Supporting the Thesis Statement Study Guide (page 2)
Supporting the Thesis Statement
A scrupulous writer, in every sentence that he writes, will ask himself at least four questions, thus: 1. What am I trying to say? 2. What words will express it? 3. What image or idiom will make it clearer? 4. Is this image fresh enough to have an effect? - GEORGE ORWELL (1903–1950) BRITISH NOVELIST AND ESSAYIST
No thesis statement can stand alone; every one of them needs support. In this lesson, you will learn how to create six types of building blocks to support your main idea and strengthen your writing.
Once you've written your first paragraph, and you're confident it introduces your thesis statement with strength and clarity, you can begin drafting the remainder of your essay. The care you took in drafting the first paragraph should be repeated in all subsequent paragraphs. Their role is to support your thesis statement, engage your reader for the remainder of the essay, and ultimately convince the reader to agree with your conclusion.
As you learned in the previous lesson, good paragraphs are built with logic, smooth flow, and detail. You should assume that your reader is willing to be convinced by your essay, but that you will need to provide support to guarantee that agreement in the end. Your goal as a writer is to provide your reader with sound logic and carefully chosen supporting details that strengthen the foundation of your thesis statement and provide lively and compelling reasons to keep reading.
Six Types of Support For Your Thesis
1. Provide Details and Examples
You will help your reader understand (and agree with) your thesis statement if you provide specific examples that illustrate your thinking. Examples can serve many purposes: you might use them to explain, to describe, to respond to assumed challenges from your reader, or simply to provide elaboration of one of your ideas.
In the paragraph from the King Kong essay that was introduced in step 3 in Lesson 19, a few specific details of Kong's life on Skull Island provided support for the thesis statement that he is "the saddest monster in movie history." Sensory details (such as taste, smell, sound, touch) are often effective supports to make your writing more vivid and convincing. For example, in writing about Kong's terror in captivity, the writer might mention Kong's bellowing. Imagining the sound of Kong's fear would help the reader imagine his sadness. Can you think of other details the writer might add to provide more support in subsequent paragraphs?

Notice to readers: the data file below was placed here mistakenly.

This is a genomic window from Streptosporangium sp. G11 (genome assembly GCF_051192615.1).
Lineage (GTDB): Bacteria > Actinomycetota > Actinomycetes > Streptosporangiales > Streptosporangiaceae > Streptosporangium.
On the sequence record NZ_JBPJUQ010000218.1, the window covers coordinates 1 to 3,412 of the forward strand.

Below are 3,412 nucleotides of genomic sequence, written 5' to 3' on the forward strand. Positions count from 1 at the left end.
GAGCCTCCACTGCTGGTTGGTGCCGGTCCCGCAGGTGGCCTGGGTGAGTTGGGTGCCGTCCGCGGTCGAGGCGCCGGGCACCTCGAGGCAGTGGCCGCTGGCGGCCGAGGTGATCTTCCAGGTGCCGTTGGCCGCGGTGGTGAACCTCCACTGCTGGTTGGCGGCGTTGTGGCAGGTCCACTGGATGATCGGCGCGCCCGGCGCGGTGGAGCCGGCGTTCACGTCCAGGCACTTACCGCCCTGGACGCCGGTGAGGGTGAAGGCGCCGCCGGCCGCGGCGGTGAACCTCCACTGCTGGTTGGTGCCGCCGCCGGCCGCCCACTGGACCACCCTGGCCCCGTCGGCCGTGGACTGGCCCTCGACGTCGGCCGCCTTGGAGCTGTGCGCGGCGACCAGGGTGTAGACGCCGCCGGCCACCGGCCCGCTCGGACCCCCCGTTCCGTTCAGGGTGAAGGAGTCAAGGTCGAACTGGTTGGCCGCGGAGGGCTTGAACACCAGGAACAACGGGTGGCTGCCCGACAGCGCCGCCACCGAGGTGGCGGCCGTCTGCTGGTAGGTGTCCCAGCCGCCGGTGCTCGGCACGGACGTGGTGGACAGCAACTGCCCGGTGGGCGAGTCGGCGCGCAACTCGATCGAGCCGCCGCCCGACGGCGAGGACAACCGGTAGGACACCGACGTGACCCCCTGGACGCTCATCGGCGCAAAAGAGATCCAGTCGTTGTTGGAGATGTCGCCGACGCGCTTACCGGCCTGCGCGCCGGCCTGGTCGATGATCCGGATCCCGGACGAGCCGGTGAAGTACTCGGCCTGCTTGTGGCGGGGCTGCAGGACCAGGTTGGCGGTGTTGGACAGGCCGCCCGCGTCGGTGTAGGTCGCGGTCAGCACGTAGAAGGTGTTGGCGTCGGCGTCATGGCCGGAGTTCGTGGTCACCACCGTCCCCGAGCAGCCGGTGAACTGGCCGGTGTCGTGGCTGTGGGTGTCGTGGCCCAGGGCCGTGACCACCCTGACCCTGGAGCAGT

2. Provide Facts for Support
People tend to believe in facts, which seem to be objective and unchangeable. Because facts are not subjective, they are more easily agreed upon universally. The use of facts in any argument is likely to strengthen the writer's position. (Always remember that every thesis statement is basically an argument asking the reader to agree to the writer's point of view about some subject.)
Facts come in many forms; they can be statistics, definitions, logical conclusions, or carefully constructed observations. For example, to support the argument that Kong has a place in movie history, the writer might provide some facts about the movie's influence in movie history; how many times the movie has been remade; and how many other movie monsters have been patterned on Kong.
It is essential that you include facts or statistics with a purpose. Too many writers make the mistake of including facts without providing a context for them, or without explaining their relevance to the thesis statement. For example, the Kong writer might include facts about the film's length or the kind of film that was used to shoot it, or the date on which the film opened, but these facts are unlikely to be supportive of the essay's thesis. A good rule to follow: Make it relevant, or leave it out.